I’ve never played a Warriors game quite like Arslan: The Warriors of Legend. While it’s unmistakably a Warriors game, it’s pure focus on recreating the story from The Heroic Legend of Arslan has created a more streamlined, more focused Warriors game than anything I’ve seen from Omega Force before.
Once you’re past the opening video (complete with trademark Warrior’s guitar riffs), you’re greeted by a difficulty select ranging from easy to extreme. Past this, you’re launched straight into Arslan’s maiden battle. No menus, no distractions, you head straight into the beginning of Arslan’s story with a new tutorials to get you to grips with the game and what’s new for players familiar with Warriors already. One such feature is the Mardan Rush. This puts you in a direct control of a large group of either infantry, cavalry or archers and are used to deal out large amounts of damage as well as destroy obstacles on the map.
Now the biggest difference compared to recent Warriors games lies within its mission structure. Most Warriors games I’ve played tend to have massive battlefields, very long missions and should you fail, you’ve got to restart the whole ordeal all over again. Arslan however, has shorter missions that come with a handful of objectives to complete, with each mission lasting around 15-20 minutes. Each mission usually gives you a different character to play as and the longer missions will often switch characters mid battle. The characters each have their own playstyles despite the fact characters can share weapons. Arslan for example can wield a sword, spear and bow, though the latter two are unlocked over time.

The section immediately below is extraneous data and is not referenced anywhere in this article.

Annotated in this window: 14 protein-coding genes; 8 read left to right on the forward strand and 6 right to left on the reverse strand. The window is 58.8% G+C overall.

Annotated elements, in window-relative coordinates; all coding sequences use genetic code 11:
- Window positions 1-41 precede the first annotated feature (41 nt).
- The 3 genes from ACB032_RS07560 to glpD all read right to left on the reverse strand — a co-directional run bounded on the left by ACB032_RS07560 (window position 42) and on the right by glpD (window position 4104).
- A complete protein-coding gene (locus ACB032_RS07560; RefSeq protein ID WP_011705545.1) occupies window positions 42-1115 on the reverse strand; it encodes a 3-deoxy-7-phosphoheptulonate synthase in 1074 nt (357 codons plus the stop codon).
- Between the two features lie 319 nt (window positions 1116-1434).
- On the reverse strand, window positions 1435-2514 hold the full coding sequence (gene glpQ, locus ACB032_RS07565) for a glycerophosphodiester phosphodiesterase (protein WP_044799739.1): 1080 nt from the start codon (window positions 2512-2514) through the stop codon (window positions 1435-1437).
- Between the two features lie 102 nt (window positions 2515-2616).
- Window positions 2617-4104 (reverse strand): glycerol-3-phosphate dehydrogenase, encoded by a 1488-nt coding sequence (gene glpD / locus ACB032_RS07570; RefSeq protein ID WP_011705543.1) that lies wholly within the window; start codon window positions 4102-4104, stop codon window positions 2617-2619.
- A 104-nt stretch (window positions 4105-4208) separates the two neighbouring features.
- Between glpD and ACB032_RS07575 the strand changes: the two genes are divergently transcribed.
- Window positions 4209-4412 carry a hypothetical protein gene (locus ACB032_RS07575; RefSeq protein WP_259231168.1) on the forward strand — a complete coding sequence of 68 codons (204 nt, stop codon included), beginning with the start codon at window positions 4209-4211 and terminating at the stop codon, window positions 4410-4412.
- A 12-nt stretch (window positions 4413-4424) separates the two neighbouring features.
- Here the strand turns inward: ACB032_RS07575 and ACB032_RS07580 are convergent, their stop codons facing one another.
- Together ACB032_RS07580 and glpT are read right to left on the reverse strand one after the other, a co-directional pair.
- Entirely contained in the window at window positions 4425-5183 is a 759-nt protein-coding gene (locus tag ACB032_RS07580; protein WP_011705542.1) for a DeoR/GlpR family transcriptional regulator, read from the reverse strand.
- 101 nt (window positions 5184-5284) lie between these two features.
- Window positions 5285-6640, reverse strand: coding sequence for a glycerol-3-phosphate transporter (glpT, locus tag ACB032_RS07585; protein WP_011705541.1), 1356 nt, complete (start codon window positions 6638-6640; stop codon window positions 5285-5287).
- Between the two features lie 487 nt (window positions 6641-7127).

It’s also one of the few Warriors games I’ve played that really make the key boss fights feel different from any other battle you come across. Important enemies will have a life bar appear on screen when you’re in their vicinity and you must first take down their shield bar in order for you to deal actual damage to them. These enemies are also more aggressive with their attacks, requiring you to dodge and guard against their offense. During some battles, they’ll be some field actions available to you in battle. The game will hint to let you know that you can use some objects in the field to stun your opponent so you can gain the advantage.
One of the main criticisms of the Warriors’ series is that it gets pretty repetitive after the novelty of killing 1000s of soldiers wears off. Arslan: The Warriors of Legend however manages to strike a good balance and I feel this is because of it’s pure focus on just conveying Arslan’s story. Everything in the game is directs you to the story mode and everything in functions simply to tell Arslan’s story without carrying any dead weight along for the ride.